This blog post considers the modules relating to cancer from the recommended text book General Pathology by J.J. Rippey and how engagement with this material has changed my previous understanding of the disease. I explore how cancer is such a simple concept on a molecular basis and yet there is a high complexity to individual cancers making many of them very difficult to treat. I also briefly look into some of the molecular similarities between the pathogenesis of auto-immunity and cancer.
Before engaging with these modules my preconceived understanding of cancer was limited in that I didn’t really know much about the pathophysiology of cancer. I knew that cancerous tumours were due to abnormal cell growth and that these cells had the ability to spread in the body. I had a feeling for how complicated and difficult it was to treat cancer but had no clear understanding as to why.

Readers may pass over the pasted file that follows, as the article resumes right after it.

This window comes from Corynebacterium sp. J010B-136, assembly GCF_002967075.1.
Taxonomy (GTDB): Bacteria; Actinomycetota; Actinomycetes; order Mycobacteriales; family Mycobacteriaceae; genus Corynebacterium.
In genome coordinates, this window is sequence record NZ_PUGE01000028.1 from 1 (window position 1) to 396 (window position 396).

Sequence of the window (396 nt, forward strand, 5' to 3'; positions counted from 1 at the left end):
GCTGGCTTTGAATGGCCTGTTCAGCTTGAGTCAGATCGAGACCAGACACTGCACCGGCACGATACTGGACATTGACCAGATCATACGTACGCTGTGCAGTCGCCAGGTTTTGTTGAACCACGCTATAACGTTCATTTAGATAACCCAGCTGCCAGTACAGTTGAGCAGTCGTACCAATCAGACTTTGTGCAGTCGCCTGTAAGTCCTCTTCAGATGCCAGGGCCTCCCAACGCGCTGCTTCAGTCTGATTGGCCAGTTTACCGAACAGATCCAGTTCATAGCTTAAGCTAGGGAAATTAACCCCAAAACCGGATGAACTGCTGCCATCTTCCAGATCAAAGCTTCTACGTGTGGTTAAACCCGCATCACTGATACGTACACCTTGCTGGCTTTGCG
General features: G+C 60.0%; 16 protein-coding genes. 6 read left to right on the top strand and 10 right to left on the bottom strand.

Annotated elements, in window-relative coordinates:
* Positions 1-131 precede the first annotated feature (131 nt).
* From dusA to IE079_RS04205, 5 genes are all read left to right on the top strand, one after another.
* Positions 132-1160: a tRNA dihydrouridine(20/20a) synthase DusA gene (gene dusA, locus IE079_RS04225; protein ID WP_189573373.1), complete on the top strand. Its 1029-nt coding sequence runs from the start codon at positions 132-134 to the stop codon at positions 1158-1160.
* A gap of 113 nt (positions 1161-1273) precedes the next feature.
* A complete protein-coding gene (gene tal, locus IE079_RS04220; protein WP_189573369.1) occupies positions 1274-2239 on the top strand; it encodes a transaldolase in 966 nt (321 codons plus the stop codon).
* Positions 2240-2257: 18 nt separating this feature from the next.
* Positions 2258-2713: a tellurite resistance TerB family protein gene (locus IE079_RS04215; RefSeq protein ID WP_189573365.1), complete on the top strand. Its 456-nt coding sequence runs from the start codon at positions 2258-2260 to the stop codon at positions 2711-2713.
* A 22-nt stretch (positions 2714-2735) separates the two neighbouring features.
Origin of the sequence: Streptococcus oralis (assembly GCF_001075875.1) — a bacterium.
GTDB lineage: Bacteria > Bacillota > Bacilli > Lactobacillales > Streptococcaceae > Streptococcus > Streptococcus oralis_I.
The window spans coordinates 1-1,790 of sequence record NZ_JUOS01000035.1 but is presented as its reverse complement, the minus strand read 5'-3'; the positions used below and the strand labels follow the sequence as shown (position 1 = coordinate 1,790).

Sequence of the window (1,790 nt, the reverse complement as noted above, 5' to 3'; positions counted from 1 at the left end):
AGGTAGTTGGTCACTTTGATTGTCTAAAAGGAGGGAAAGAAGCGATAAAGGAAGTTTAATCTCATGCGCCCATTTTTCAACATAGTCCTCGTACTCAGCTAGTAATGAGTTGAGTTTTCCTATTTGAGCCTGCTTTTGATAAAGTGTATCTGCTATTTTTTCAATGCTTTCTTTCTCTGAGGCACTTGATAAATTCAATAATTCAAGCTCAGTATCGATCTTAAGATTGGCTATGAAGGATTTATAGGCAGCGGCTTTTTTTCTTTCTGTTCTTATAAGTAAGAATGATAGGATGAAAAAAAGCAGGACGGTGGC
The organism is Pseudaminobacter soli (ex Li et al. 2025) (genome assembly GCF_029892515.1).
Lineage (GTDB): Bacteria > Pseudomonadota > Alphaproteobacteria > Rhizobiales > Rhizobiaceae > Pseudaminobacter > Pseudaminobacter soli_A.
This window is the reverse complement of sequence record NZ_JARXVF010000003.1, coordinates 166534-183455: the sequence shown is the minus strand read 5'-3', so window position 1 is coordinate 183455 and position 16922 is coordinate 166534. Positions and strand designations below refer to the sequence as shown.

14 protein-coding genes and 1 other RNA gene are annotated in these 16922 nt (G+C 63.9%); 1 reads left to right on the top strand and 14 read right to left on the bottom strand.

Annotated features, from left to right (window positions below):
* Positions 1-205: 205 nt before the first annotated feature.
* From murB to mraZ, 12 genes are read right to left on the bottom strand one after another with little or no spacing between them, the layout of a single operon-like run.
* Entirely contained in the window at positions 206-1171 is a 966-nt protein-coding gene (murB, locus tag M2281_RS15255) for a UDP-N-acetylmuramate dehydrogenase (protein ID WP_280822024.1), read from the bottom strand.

I believe that in some way I thought that cancer was somehow something alien to the body even though I rationally knew that it came from within. But now, I see how intimately it is bound to the body, how it is a completely natural progression within the body when there is a loss of growth regulation, how the tumour cells are striving to survive with the same tenacity as physiologically normal cells. While reading in preparation for this blog there were certain things that jumped out for me in particular as they are new to me. One of these is that neoplasms seem to behave as parasites! “Tumour cells do not grow in isolation, but require a supporting connective tissue framework, which is not in itself tumourous” (Rippey, 1994: 244). They secrete growth factors that promote angiogenesis, attract and stimulate formation and penetration of vessels, lymphatics and nerves – creating this framework, that comes from the host, to support their nutritional and metabolic needs. (Rippey, 1994)(Leisegang, 2012) In doing so, they compete with normal cells and tissues. (Leisegang, 2012) This shows that all tumours have two basic components – the parenchyma cells of the neoplasm which dictates biological behaviour of the tumour, and the supporting framework that is derived from the host and is not neoplastic (this is crucial to the growth of tumours). (Leisegang, 2012) Another aspect of cancer pathophysiology that was new to me is that not all cancer cells are able to metastasise, that there are several stages necessary for metastasis to occur and for a tumour cell to be able to do this it must have certain attributes. (Rippey, 1994) This process is shown in the video below. (MechanismsMedicine, 2012)